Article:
the French poodle breed, whose sagaTHE WILD Horses-The herds of city and intelligence are such as almost



to rival the noble superior faculty of Academy :-" The labours by which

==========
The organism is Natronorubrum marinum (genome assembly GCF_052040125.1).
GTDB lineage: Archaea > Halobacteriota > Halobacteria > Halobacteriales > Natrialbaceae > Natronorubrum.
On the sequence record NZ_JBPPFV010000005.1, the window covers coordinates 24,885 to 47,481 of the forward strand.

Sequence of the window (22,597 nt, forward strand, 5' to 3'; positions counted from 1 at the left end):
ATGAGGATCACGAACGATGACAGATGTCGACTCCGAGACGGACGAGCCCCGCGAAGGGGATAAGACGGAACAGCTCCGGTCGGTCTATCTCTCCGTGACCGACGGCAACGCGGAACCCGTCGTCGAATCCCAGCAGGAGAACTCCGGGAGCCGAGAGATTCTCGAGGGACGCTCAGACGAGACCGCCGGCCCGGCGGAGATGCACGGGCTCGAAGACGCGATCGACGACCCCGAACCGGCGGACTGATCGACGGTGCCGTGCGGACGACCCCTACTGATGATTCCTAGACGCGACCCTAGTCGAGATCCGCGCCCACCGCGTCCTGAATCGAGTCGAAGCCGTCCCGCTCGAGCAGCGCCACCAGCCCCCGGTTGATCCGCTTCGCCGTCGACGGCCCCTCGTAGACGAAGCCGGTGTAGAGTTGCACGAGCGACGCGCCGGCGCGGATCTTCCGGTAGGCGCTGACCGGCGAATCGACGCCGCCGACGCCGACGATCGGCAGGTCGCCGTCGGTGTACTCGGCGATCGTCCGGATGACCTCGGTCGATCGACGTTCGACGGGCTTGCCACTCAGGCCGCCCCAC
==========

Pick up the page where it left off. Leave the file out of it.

He will fetch any specific sum Cuvier immortalized himself required of money from the till, wbich he will immense powers of memory. His mind open and shut hímself; he will fetch was stored not only with several thouand replace any article of wearing sand generic and specific names of ani. apparel, or other thing that is desired, mals of every species, but with the from any drawer or cupboard, which names and complicated genealogies of he will open and close himself: he will every leading family in Europe, both fetch an ottoman and place it in the of times past and present. Nay, as if most proper position for his mistress's there were a craving after eastern luxfeet with great politeness and much ury in this play of the memorative faculthoughtful examination; he will put ties, he could quote off hand the names shoes, boots, and other litters out of and dynasties of every Asiatic prince sight upon the slightest bidding, and and tribe, little as they seem deserving with a rapidity of movement that would of the toil. He was probably the best put any domestic to the blush. It is informed scholar in Europe ; and yet worthy of notice that Philip (his name) his memory huinbled itself to the meanis not quite twelve months old, and that est subjects, and, as one who sought no he has acquired all this knowledge other kind of scholarship, it heaped and usefulness without beating.